Over the holidays, Boyle was rooting for Scott’s success.
“In fact, you want the other film to be a success, because I think if people are interested in the story, they’ll seek out this other version of it,” Boyle said. “Listen, I think in 10-, 20-years time, maybe there’ll be another version.”
Trust can cover way more ground in 10 hours than All the Money in the World could in two. Nevertheless, both productions ended up in the same location at least once.
“We use this place Hatfield House, which in London is one of the places you just go to,” Boyle said. “It’s the perfect house. It’s got this gold ceiling, so we both ended up using that location for a couple of scenes. So there’s a direct overlap as well.”
Trust will go all the way up to J. Paul Getty’s death in 1976. All the Money in the World ended with his death too, only the film suggested he died shortly after John Paul III was returned.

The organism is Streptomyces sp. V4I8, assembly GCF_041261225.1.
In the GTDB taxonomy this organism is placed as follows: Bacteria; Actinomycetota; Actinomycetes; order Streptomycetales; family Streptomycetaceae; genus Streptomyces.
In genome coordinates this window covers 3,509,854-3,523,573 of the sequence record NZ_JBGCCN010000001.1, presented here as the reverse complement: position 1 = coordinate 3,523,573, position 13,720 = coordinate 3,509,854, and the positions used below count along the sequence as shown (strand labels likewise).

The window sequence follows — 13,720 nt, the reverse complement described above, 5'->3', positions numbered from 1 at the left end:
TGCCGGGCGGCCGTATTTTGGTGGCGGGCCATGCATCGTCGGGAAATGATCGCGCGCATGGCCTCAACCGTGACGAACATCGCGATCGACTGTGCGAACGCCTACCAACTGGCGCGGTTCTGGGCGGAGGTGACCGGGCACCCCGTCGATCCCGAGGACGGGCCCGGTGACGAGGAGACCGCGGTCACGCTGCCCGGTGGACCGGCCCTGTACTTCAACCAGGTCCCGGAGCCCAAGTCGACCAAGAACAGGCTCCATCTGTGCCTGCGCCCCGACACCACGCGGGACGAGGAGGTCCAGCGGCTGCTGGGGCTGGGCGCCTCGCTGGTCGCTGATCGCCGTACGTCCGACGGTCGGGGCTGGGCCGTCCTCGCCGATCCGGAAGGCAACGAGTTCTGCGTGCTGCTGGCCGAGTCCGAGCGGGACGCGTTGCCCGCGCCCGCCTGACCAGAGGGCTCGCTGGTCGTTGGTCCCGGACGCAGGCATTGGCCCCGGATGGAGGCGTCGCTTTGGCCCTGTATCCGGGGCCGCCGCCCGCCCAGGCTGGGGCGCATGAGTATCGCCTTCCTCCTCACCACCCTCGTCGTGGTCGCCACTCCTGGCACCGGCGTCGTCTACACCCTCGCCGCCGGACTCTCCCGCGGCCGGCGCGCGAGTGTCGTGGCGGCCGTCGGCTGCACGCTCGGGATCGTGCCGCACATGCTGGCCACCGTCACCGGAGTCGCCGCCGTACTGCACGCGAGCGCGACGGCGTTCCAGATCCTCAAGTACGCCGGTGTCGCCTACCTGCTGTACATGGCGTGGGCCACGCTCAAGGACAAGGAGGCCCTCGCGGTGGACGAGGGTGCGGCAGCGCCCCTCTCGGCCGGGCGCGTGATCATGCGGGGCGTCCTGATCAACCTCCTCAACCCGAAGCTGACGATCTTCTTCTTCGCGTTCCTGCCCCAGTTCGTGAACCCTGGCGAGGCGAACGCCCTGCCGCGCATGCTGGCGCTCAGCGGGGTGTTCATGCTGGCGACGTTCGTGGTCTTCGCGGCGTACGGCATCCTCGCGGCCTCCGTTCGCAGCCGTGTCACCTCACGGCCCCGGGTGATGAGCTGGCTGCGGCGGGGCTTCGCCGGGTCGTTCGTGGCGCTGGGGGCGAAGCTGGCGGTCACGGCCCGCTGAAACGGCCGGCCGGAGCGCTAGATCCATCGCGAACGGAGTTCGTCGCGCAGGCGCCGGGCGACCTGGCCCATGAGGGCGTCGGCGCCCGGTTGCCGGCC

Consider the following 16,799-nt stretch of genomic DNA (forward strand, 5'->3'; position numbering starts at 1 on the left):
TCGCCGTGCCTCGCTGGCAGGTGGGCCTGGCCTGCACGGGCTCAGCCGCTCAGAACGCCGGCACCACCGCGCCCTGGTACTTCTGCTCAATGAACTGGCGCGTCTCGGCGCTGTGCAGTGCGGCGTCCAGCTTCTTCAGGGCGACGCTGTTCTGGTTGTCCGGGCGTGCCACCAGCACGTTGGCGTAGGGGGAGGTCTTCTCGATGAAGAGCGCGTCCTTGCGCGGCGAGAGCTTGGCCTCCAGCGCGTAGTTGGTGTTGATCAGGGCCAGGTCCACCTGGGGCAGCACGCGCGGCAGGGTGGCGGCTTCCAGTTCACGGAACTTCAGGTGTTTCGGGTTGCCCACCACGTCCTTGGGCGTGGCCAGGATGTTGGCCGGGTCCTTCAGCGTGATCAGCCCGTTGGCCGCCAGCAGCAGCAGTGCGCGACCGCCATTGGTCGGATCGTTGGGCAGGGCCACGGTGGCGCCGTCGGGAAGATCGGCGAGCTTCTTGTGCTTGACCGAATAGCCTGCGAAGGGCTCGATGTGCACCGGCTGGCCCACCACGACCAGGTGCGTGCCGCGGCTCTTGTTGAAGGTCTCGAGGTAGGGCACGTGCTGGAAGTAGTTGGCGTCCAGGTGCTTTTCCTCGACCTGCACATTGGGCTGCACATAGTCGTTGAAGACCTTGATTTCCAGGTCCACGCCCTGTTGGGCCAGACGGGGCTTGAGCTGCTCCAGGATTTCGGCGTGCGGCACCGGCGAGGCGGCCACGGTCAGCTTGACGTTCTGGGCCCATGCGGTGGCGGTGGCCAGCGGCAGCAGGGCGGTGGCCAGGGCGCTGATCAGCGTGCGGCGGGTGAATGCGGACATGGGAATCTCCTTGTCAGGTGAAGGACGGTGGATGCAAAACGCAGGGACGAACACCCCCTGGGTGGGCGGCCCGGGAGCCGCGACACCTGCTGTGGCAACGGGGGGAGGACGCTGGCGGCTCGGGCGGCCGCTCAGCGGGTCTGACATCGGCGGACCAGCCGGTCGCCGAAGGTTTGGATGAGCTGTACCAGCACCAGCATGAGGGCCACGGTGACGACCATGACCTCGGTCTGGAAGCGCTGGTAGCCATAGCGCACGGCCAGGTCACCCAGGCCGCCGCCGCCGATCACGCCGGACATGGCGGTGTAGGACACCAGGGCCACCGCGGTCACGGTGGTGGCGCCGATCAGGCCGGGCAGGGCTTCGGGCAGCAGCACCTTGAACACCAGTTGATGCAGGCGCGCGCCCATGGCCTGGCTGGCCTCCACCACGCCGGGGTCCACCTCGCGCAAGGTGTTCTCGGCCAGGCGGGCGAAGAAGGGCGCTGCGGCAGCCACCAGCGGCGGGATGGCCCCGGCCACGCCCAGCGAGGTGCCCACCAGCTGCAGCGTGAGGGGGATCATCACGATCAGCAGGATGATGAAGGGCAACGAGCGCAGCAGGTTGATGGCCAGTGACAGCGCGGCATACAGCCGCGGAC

Trust keeps it vague, too, but implies that three years have passed.
“It compresses that,” Boyle said. “By the end, you’ve got to that point, but it’s obviously not taken three years. It’s just a compression, noticeable compression, a passing of seasons rather than specific years. We start off and say it’s 1973, but it’s a time traveler talking to you. It’s taken with a slight pinch of salt.”
All the Money in the World suggests that one of the kidnappers, Cinquanta, befriended John Paul III and helped to keep him safe. John Paul III has a different ally in Trust.
“You will see, in our story, he’s a lawyer — that’s the main conduit for negotiations between the kidnappers [and Gail],” Boyle said. “The main one is played by Luca Marinelli. Those are inventions really. We’re not trying to literally portray the kidnappers. They’re inventions really.”
One of the most well-known aspects of the Getty kidnapping is that the kidnappers cut off John Paul III’s ear and sent it to the Gettys. It’s shown explicitly in All the Money in the World. Trust does it in episode eight.